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Strategic planning for online learning
Strategic planning for online learning

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Session 2: Building competencies

Introduction

In this session on building competencies, you will explore how you support the digital development of teaching and professional staff, and examine how the school develops pupils’ own digital skills as resources for learning, as well as the competencies of parents and carers.

However you see your school thriving as a digital school, that vision can only be delivered by skilled staff. Digital skills are not confined to specialists, although digital enthusiasts and experts are hugely valuable to digital innovation and planning within the school. Many of the school leaders interviewed in a recent study (Baxter, Floyd and Jewitt, 2022) identified one or more digital champions within their schools: people who were happy to build enthusiasm and advise on digital strategy.

A photograph of a classroom with lots of different learning resources on the wall.
Figure 1: Introduction

In order for any digital strategy to be effective, skills need to be integrated into the day-to-day professional practice of all staff, whatever their subject area or role.

Pupil-facing staff need to understand how digital technologies can support day-to-day learning habits as well as subject-specific practices. This involves understanding the prior knowledge and experience of pupils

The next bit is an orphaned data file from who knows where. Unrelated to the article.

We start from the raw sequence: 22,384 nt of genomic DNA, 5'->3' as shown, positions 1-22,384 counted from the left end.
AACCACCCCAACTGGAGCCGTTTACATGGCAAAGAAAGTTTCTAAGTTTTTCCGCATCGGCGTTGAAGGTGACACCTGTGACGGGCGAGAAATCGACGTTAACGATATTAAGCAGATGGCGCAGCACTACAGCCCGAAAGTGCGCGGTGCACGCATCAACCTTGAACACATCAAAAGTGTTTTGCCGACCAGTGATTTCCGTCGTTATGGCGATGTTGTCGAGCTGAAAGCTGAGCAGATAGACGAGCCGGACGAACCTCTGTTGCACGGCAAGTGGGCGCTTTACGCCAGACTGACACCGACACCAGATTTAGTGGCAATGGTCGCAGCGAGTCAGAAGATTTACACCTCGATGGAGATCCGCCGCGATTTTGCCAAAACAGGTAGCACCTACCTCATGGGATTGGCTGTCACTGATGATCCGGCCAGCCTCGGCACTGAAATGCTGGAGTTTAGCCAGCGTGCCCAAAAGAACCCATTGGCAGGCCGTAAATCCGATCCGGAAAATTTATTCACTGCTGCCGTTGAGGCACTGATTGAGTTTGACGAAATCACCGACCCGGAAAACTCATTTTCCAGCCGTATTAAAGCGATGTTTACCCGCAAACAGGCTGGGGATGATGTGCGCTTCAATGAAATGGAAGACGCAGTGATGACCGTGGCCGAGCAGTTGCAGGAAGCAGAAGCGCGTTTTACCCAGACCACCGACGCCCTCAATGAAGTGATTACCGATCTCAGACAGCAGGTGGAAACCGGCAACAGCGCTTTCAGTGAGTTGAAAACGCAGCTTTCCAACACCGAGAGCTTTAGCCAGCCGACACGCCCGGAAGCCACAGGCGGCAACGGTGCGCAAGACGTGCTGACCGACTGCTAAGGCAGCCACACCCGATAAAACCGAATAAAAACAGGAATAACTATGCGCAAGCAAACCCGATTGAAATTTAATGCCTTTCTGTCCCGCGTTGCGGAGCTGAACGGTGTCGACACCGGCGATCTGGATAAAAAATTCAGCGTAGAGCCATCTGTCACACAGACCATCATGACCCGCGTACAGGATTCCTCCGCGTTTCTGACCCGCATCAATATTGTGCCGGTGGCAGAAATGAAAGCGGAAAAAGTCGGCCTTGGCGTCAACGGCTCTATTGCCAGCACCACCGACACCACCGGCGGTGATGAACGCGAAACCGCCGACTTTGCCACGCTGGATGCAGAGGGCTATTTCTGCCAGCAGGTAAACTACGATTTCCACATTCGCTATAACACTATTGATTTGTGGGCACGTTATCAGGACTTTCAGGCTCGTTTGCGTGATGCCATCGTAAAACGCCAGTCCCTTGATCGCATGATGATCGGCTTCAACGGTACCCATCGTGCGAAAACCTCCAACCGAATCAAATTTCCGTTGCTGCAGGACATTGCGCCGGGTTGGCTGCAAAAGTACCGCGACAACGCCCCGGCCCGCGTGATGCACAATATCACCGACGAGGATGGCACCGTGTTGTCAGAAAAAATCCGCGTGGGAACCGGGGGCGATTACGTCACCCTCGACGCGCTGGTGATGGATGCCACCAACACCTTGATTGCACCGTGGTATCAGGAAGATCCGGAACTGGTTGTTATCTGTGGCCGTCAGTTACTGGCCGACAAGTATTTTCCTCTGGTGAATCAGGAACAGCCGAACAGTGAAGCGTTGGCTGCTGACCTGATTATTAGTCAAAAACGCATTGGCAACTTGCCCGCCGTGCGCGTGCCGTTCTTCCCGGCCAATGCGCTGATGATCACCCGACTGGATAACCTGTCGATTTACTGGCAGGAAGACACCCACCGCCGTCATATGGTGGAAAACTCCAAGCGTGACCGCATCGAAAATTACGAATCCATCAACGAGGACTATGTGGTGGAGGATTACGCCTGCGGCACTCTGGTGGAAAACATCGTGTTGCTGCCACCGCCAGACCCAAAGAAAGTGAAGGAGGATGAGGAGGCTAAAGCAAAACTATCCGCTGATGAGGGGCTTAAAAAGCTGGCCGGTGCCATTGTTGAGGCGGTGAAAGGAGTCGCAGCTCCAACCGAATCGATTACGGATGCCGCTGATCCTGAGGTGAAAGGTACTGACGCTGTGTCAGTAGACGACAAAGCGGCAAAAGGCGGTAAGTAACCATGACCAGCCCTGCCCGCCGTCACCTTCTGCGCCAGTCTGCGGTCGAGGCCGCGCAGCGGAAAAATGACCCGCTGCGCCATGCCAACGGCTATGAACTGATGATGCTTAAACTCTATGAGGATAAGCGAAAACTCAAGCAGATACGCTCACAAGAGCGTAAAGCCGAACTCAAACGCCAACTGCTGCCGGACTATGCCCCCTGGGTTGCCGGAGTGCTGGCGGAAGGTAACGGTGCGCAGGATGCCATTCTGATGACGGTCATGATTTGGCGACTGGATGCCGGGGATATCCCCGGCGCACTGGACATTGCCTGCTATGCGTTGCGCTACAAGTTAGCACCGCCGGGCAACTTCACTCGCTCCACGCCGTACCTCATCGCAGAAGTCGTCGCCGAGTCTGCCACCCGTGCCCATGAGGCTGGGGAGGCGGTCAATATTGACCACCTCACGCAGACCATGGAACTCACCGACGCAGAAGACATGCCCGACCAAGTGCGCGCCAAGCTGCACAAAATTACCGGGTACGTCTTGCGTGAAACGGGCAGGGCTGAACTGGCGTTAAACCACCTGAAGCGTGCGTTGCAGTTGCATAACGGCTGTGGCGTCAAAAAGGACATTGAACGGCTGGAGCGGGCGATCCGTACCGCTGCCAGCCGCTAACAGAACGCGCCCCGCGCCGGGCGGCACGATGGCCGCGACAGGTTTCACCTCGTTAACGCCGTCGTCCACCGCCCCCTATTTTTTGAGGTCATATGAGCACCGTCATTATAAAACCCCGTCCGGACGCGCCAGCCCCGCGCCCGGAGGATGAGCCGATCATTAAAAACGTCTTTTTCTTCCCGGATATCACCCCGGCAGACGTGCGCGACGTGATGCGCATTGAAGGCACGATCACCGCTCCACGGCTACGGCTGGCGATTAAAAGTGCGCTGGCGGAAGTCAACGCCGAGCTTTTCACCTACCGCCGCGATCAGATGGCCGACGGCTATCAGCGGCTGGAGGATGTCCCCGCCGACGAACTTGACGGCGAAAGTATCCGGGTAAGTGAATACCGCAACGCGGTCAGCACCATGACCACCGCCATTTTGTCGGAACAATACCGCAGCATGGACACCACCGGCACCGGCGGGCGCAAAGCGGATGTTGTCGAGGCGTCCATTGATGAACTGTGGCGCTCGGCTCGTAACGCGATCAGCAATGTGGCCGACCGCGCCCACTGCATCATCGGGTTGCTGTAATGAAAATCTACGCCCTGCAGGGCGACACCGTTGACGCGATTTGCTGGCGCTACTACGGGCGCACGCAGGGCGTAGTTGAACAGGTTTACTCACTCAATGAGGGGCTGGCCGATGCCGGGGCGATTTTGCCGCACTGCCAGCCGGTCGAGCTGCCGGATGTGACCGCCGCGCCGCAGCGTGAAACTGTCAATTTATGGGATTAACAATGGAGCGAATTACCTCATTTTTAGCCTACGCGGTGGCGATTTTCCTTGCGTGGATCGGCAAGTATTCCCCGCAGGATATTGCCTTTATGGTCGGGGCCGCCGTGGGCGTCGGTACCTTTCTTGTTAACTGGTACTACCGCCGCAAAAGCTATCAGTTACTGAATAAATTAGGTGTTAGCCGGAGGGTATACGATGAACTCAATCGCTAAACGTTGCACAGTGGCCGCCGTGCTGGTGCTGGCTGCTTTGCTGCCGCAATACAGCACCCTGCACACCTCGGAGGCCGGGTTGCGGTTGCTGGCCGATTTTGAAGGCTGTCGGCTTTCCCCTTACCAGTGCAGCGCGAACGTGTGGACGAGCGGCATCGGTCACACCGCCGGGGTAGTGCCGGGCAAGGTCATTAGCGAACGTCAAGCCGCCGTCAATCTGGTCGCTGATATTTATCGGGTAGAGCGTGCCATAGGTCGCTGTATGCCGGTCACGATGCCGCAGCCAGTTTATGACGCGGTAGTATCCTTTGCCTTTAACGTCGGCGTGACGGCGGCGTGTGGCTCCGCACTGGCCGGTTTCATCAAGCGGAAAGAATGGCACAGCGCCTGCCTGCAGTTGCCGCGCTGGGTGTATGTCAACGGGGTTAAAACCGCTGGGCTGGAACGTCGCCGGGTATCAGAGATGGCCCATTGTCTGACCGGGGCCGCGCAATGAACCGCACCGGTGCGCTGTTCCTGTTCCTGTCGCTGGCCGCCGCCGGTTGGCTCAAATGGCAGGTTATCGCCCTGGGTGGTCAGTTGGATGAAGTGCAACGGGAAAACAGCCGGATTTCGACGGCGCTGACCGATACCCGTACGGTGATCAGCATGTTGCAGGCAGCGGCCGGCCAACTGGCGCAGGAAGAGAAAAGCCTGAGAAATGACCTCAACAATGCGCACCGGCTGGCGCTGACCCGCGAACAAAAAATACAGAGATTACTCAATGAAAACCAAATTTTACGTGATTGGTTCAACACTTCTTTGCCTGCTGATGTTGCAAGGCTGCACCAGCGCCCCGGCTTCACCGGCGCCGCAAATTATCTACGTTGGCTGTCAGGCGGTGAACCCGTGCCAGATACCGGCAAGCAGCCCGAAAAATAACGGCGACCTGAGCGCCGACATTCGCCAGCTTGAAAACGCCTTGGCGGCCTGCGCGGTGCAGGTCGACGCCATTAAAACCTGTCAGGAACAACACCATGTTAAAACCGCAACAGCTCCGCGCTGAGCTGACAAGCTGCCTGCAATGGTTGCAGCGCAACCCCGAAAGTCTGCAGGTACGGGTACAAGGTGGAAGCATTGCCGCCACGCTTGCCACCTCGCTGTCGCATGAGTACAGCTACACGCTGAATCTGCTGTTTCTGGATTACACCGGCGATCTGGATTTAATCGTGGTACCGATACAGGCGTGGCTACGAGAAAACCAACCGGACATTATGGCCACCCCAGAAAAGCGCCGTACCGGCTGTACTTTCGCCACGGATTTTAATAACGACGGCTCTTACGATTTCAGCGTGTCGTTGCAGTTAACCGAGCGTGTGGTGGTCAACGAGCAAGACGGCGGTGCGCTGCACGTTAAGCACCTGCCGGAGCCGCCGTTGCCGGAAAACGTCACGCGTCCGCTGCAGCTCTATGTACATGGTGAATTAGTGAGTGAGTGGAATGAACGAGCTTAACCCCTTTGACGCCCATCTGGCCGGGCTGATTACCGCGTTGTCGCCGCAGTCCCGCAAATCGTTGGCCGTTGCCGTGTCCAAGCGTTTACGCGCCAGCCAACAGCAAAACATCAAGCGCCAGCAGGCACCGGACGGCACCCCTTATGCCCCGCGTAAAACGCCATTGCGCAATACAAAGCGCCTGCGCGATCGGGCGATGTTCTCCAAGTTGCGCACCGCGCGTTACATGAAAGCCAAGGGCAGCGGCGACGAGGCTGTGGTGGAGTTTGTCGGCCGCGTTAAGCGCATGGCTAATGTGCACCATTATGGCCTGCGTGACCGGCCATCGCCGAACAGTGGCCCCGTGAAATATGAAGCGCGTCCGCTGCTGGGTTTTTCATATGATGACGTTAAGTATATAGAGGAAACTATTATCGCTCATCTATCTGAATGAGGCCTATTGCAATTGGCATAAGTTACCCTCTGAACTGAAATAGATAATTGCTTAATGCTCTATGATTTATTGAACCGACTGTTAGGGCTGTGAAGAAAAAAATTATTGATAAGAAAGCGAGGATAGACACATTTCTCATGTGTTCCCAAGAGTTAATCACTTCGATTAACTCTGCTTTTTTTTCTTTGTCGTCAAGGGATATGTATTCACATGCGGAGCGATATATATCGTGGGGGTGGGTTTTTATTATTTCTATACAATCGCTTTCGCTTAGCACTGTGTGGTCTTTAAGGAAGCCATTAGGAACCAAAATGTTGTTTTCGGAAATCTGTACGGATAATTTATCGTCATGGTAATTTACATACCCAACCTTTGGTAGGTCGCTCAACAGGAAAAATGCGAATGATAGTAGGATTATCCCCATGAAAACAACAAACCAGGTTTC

So that you can digitally plan for the future, any technologies must feed into the ways that teaching staff need to keep up to date with new approaches in the classroom and new ways of using technology to support and record learning, wherever it takes place. Staff with responsibility for the IT environment need to be aware of how it is being used for teaching and learning, and to appreciate the value of innovation and specialisation as well as safety and standardisation experiences from their use of digital technologies. Some of these may need to be adapted and progressed if they are to support the independent learning demanded of them at school level. But in other ways - such as their use of digital media (images, video, animations and apps) and their habits of sharing and collaborating online - pupils have much to show us. Pupils also expect to leave school with skills for employability. Digital skills, evidence of digital outcomes, and an e-portfolio to show what they have learned, are all vital to what the school experience can offer. Parents and carers also need support in developing digital skills to support their children in online learning (you may want to refer back to your notes from Session 1, Section 1.1 [Tip: hold Ctrl and click a link to open it in a new tab. (Hide tip)] reading of the NP3 report).

Session 2 covers:

  • Developing digital capabilities for all stakeholders.
  • Identifying and mapping practice, preferences and opportunities.
  • Building capacity and resilience.
  • Change management strategies to support stakeholders.
  • Addressing barriers and supporting cultural change and staff development.